A coroner ruled that a man who died in a Kiama car crash on Sunday night had murdered a family the day before.
The 25-year-old Norwegian Karl Groos had murdered Peter Martinius Harpestad, his wife Berenice and their five-year-old son Peter in their Yarra Bay home.
Read more: Invalid pensioner jailed for begging in 1949
The murders happened on a Saturday night and afterwards Groos travelled south in a hired car.
At around 9.30pm on the Sunday, Constable Raymond McKellar was on foot and saw Groos' car driving at high speed and noticed the rear tyre was flat.
A half-hour later the constable was on a motorbike in Manning Street when he saw the car pass him again.
He then followed the car, calling out several times for Groos to stop.
"When I turned into Terralong Street, the driver had stopped the car and was standing alongside it," Const McKellar said.
"As I drew near him, he jumped in the car and drove off at a fast speed."
A few seconds later, the punctured tyre burst causing Groos to skid off the road and hit a pine tree on Terralong Street.
Despite the constable's claim that the fatal crash happened just after the tyre burst, police had told the coroner that they believed Groos had driven into the tree intentionally.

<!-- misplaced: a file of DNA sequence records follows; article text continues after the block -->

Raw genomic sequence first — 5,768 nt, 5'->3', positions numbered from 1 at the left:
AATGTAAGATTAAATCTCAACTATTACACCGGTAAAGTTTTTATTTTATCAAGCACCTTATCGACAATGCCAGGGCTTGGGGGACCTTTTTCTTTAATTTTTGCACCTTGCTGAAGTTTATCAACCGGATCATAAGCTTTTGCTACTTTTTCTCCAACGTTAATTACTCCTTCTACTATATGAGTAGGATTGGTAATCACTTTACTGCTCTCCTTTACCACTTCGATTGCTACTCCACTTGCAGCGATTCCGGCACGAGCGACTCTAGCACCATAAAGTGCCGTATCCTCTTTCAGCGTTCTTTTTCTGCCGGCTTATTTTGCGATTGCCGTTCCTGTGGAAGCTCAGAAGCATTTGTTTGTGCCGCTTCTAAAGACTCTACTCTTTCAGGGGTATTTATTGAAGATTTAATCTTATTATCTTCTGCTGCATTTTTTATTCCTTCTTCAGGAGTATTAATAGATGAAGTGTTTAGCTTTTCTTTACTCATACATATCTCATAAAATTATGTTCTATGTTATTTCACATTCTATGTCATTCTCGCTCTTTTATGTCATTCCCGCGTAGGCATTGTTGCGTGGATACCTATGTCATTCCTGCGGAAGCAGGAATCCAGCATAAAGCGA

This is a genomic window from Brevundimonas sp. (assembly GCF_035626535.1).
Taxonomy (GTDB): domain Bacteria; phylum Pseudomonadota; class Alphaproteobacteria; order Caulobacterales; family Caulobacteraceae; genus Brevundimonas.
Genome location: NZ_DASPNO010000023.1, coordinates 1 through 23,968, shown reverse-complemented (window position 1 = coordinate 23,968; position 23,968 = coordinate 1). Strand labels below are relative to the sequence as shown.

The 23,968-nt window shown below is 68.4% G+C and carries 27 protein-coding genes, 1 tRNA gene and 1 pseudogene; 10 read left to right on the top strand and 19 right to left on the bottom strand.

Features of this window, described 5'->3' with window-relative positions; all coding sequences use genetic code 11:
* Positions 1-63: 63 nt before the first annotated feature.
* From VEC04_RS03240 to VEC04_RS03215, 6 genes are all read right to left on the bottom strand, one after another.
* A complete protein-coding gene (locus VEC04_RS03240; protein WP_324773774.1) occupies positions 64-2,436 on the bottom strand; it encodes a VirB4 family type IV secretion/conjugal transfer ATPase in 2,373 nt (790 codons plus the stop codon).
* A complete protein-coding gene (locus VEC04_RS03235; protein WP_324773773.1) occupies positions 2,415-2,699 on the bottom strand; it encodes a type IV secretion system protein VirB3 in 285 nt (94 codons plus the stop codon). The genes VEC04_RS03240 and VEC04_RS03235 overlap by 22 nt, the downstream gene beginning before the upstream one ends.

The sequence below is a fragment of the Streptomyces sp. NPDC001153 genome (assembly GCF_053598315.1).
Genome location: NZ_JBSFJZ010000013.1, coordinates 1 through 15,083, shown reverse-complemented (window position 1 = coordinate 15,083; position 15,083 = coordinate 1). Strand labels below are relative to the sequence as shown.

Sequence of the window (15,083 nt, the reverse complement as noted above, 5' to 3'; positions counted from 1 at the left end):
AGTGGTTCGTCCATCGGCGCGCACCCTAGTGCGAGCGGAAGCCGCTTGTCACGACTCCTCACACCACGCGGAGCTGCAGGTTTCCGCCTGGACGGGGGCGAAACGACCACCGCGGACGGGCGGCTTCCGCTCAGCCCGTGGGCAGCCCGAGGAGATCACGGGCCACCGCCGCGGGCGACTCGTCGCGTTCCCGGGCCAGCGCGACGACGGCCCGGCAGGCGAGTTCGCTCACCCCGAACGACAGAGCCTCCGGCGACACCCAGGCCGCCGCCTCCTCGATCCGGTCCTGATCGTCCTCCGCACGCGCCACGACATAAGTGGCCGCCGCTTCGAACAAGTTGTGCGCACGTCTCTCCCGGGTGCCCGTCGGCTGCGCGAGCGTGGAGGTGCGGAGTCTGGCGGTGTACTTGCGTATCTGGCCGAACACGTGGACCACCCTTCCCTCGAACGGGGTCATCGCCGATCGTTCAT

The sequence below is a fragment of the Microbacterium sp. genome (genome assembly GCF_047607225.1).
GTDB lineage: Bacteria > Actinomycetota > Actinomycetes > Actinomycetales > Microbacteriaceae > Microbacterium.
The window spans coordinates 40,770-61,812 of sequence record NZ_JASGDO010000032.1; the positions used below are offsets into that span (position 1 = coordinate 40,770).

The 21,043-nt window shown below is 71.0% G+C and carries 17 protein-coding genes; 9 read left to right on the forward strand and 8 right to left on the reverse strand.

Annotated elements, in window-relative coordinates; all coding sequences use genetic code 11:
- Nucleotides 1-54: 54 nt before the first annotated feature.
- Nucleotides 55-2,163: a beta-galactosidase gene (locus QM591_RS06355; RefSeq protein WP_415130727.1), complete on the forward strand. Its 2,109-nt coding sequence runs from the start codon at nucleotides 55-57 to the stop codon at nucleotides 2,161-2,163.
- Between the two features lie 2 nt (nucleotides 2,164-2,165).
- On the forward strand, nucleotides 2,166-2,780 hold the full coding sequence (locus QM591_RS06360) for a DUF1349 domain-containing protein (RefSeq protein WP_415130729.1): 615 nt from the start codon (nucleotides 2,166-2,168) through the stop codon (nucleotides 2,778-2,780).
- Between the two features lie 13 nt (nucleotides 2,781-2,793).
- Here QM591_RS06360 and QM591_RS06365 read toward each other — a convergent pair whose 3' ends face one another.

An inspection of the contents of the car found a bottle of tablets bearing Mr Harpestad's name among other items linked to the family.
Elsewhere in the pages of the Mercury of October 24, 1953, it was reported that the Port Kembla steelworks was the biggest steel producer in the British Empire.
Back then the steelworks traded under the name Australian Iron and Steel and it was general manager Mr A Parish who made the big call.
Not only was it the biggest single producer in the Empire, it had the biggest blast furnace as well.
Extensions at the steelworks - such as the plate rolling line - would make the place even more important, he said.
"This should have a tremendous impact on the Australian economy," Mr Parish said.
The general manager also lorded it over the Newcastle steelworks, saying Port Kembla had made more steel since December and, in the last half year "will have made more steel than Newcastle ever had".
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